“As far as I’ve been able to figure out, he had a little over 30 combat missions before he went down,” Fleckenstein said. “It was 10 o’clock at night. They flew over the target site at 10,000 feet, they made a slow, climbing turn to 14,000 feet, then they started their bombing run. About 40 seconds into the bombing run, Cmdr. Meehan, the flight leader, felt a terrible jolt, and he noticed a flash on the canopy to the left rear of him: that was Larry’s plane being hit. Both planes were hit at the same time, in the same barrage.

“Larry’s plane was seen to hit the ground. There were two other planes in the area. One was an A-6 Invader with an automatic tracking indicator . . . . The A-6 had two men on it, the pilot and an observer, and the observation plane had one. All three of those men saw Larry’s plane go into the ground. They described the point of impact as gently rolling hills, no vegetation, and his plane hit toward the bottom of the valley.

“About two to three minutes after the plane hit the ground, all three of the people in the area picked up a 5-to-10-second beeper signal, and this, they assume, came from Larry. They tried to get a directional fix on it, but it was too short for that. Larry never made a radio transmission; however, in the official report that we got, his squadron commander said that under the circumstances, he felt the chances were extremely good that Larry was able to bail out, even though there was no parachute sighted because it was a dark night.”

Those reports are all the Fleckensteins have had to go on.

Mills said she still vividly recalls the night she heard that her son’s plane had disappeared with no more clue than the word “What . . .” transmitted over the radio before it faded from the radar screen.

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“The football coach, who was a very dear friend of ours, was a naval officer and on duty that night, so he came with the casualty officer,” she says. “In fact, the coach called and asked if he could come by, and my husband thought it was something about football because my husband happened to be president of the California Interscholastic Federation at that moment . . . but when he didn’t get there real quickly--because he only lived about 10 minutes from us--then I came out of the bedroom and I said, ‘Honey, he’s a naval officer.’ That’s how we knew.”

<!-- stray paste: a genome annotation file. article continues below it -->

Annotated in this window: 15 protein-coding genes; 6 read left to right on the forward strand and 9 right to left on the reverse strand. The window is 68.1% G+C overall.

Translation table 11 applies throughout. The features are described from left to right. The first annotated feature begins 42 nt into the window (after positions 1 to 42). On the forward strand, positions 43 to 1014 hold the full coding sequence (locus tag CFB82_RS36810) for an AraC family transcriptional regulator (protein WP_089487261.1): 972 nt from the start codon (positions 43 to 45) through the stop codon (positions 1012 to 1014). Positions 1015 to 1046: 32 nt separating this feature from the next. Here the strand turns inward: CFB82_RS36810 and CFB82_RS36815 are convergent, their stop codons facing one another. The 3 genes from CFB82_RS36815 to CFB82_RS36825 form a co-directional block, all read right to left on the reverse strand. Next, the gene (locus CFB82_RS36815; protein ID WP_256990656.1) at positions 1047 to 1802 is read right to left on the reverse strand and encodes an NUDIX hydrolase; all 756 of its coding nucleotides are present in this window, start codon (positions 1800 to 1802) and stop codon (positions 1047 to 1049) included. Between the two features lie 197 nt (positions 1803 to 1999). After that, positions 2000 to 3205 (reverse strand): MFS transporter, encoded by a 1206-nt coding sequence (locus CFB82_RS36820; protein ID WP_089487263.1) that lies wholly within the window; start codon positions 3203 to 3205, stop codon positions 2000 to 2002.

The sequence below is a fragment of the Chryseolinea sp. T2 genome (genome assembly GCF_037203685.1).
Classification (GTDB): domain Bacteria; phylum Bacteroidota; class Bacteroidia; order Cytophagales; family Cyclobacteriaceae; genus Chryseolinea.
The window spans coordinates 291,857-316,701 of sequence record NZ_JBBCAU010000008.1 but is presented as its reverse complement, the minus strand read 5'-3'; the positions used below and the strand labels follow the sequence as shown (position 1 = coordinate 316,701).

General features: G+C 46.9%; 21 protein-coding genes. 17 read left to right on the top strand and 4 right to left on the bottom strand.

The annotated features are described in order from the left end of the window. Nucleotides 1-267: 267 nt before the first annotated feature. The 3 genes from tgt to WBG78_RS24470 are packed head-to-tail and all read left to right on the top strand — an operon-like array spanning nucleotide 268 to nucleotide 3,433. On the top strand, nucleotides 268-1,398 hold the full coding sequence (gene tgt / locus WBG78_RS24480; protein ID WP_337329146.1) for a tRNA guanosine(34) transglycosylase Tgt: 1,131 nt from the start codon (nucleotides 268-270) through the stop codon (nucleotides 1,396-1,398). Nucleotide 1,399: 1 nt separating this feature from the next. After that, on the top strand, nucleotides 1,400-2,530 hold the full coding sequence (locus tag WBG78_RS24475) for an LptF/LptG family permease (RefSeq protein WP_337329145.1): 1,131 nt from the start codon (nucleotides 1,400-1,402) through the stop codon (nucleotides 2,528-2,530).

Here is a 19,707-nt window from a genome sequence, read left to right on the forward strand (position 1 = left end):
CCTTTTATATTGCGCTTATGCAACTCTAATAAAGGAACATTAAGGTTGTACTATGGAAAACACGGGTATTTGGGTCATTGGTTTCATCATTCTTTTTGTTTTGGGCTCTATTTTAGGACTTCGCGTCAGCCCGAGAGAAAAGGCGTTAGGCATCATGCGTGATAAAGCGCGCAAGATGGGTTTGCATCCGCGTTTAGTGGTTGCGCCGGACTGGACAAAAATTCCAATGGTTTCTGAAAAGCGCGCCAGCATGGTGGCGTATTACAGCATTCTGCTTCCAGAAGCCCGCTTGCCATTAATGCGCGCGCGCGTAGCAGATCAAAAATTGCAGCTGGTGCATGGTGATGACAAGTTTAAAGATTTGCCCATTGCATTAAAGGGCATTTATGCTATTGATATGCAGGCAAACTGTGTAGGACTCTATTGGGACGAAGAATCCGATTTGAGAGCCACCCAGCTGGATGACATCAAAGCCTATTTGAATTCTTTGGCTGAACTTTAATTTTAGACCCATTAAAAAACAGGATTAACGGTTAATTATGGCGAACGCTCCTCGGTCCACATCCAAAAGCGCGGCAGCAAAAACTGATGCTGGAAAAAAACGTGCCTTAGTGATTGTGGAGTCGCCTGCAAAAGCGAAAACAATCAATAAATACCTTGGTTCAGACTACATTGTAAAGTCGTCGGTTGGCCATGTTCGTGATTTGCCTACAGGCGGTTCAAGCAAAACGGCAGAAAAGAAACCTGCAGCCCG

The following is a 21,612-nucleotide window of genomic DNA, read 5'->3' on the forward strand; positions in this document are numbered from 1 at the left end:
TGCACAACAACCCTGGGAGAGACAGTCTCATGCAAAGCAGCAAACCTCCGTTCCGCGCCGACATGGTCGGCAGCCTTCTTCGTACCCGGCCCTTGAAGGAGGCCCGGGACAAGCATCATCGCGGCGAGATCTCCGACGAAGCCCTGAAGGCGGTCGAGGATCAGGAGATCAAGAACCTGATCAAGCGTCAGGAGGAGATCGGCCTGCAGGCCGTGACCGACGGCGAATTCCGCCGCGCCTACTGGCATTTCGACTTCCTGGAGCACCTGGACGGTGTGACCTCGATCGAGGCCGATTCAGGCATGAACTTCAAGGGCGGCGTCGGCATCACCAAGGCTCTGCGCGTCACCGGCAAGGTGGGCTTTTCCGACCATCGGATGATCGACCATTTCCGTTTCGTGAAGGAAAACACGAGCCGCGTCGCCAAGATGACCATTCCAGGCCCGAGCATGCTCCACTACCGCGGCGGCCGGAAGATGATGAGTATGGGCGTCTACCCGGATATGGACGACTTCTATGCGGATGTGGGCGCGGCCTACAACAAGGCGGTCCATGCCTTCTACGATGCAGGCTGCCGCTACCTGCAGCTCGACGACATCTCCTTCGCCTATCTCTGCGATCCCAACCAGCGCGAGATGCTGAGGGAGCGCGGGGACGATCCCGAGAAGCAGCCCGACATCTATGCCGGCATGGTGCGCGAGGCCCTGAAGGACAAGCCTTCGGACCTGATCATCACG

For others, the memories are not so vivid. Deborah Robertson Bardsley, a graduate of Foothill High School, Tustin, was only 12 when her father, Col. John L. Robertson, was shot down in 1966.

“It’s really interesting because I don’t remember day-to-day things,” she says. “But I certainly have memories that I’ve kept through all these years. They’re little things, crazy things, that I think in a normal childhood might not be the things you would remember.

“I remember when he came to talk to my class when I was in grade school, and I was very proud of him because being a fighter pilot, he was very adventurous and brave, and he came in his full flight suit, and to me, I was so proud to have him as my father, and I thought I was much luckier than other people who have fathers who are doctors and lawyers, or something else.

Didn’t Speak of Father

“Now, I see people who have fathers who are doctors or lawyers still have their fathers, or at least know where they are.”

Only recently has she been able to talk about her feelings. “It was a very difficult kind of childhood, and it was very hard for us to explain about our father, and for many years, especially since the war was very unpopular, we didn’t talk about it. We kept it a secret.”

Now, family members say they have a different kind of problem, that of making others remember a chapter in history that many would prefer to forget.

“Do you know what we get all the time? ‘What’s POW MIA?’ ” says Bond. “I have this belt with POW MIA on it, and I went to the store, and this young kid says, ‘what’s POW MIA? Is that a new rock group?’ ”

Mills, whose car is usually plastered with POW MIA bumper stickers, says she came out of the optometrist’s office several months ago and found her bumpers bare. “It was the strangest thing,” she says.

“I came out, and I couldn’t see my car, because that’s the way I usually find it, with the stickers. Then I realized that somebody had ripped them all off my car, and I don’t know how in the world they ever got them off. I about died. I said, how could they do it? If I wanted to take them off, I could never even get them off! And the only thing I can figure out is it was a hot day, and maybe some kid came along that didn’t know what it meant or anything . . . .”